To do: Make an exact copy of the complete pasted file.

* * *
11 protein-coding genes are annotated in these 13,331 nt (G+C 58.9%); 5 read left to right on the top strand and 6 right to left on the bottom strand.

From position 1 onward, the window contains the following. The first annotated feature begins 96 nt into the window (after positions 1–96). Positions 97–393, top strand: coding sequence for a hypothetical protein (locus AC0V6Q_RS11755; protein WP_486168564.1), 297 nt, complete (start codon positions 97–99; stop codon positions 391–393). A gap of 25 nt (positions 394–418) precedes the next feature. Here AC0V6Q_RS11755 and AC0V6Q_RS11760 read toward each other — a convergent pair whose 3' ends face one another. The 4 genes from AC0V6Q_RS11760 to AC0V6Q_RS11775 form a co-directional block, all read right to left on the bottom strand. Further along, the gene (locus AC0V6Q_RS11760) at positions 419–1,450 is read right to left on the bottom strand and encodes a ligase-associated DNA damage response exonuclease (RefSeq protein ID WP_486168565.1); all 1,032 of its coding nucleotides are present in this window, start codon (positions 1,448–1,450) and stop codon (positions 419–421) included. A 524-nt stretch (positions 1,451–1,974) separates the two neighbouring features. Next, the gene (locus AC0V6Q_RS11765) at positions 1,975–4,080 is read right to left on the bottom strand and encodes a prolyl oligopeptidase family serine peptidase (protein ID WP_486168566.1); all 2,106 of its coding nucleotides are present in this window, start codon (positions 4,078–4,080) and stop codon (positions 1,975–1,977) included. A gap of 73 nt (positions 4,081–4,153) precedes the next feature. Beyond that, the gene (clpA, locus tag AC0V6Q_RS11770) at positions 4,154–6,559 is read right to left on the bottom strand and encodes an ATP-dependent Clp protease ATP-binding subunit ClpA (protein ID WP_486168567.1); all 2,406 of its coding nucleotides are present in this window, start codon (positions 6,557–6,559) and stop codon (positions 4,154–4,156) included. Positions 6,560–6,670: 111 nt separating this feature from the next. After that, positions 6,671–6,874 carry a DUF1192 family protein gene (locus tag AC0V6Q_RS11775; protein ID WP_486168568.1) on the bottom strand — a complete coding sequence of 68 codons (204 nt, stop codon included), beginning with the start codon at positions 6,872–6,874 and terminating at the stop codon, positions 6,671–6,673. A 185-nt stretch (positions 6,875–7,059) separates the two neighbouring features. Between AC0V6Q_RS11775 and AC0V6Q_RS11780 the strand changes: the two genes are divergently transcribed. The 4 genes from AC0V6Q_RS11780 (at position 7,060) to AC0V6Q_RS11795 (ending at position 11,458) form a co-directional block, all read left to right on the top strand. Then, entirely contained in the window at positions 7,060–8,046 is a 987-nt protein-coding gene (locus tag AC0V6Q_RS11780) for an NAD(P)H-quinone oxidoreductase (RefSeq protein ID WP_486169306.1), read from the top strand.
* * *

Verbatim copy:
11 protein-coding genes are annotated in these 13,331 nt (G+C 58.9%); 5 read left to right on the top strand and 6 right to left on the bottom strand.

From position 1 onward, the window contains the following. The first annotated feature begins 96 nt into the window (after positions 1–96). Positions 97–393, top strand: coding sequence for a hypothetical protein (locus AC0V6Q_RS11755; protein WP_486168564.1), 297 nt, complete (start codon positions 97–99; stop codon positions 391–393). A gap of 25 nt (positions 394–418) precedes the next feature. Here AC0V6Q_RS11755 and AC0V6Q_RS11760 read toward each other — a convergent pair whose 3' ends face one another. The 4 genes from AC0V6Q_RS11760 to AC0V6Q_RS11775 form a co-directional block, all read right to left on the bottom strand. Further along, the gene (locus AC0V6Q_RS11760) at positions 419–1,450 is read right to left on the bottom strand and encodes a ligase-associated DNA damage response exonuclease (RefSeq protein ID WP_486168565.1); all 1,032 of its coding nucleotides are present in this window, start codon (positions 1,448–1,450) and stop codon (positions 419–421) included. A 524-nt stretch (positions 1,451–1,974) separates the two neighbouring features. Next, the gene (locus AC0V6Q_RS11765) at positions 1,975–4,080 is read right to left on the bottom strand and encodes a prolyl oligopeptidase family serine peptidase (protein ID WP_486168566.1); all 2,106 of its coding nucleotides are present in this window, start codon (positions 4,078–4,080) and stop codon (positions 1,975–1,977) included. A gap of 73 nt (positions 4,081–4,153) precedes the next feature. Beyond that, the gene (clpA, locus tag AC0V6Q_RS11770) at positions 4,154–6,559 is read right to left on the bottom strand and encodes an ATP-dependent Clp protease ATP-binding subunit ClpA (protein ID WP_486168567.1); all 2,406 of its coding nucleotides are present in this window, start codon (positions 6,557–6,559) and stop codon (positions 4,154–4,156) included. Positions 6,560–6,670: 111 nt separating this feature from the next. After that, positions 6,671–6,874 carry a DUF1192 family protein gene (locus tag AC0V6Q_RS11775; protein ID WP_486168568.1) on the bottom strand — a complete coding sequence of 68 codons (204 nt, stop codon included), beginning with the start codon at positions 6,872–6,874 and terminating at the stop codon, positions 6,671–6,673. A 185-nt stretch (positions 6,875–7,059) separates the two neighbouring features. Between AC0V6Q_RS11775 and AC0V6Q_RS11780 the strand changes: the two genes are divergently transcribed. The 4 genes from AC0V6Q_RS11780 (at position 7,060) to AC0V6Q_RS11795 (ending at position 11,458) form a co-directional block, all read left to right on the top strand. Then, entirely contained in the window at positions 7,060–8,046 is a 987-nt protein-coding gene (locus tag AC0V6Q_RS11780) for an NAD(P)H-quinone oxidoreductase (RefSeq protein ID WP_486169306.1), read from the top strand.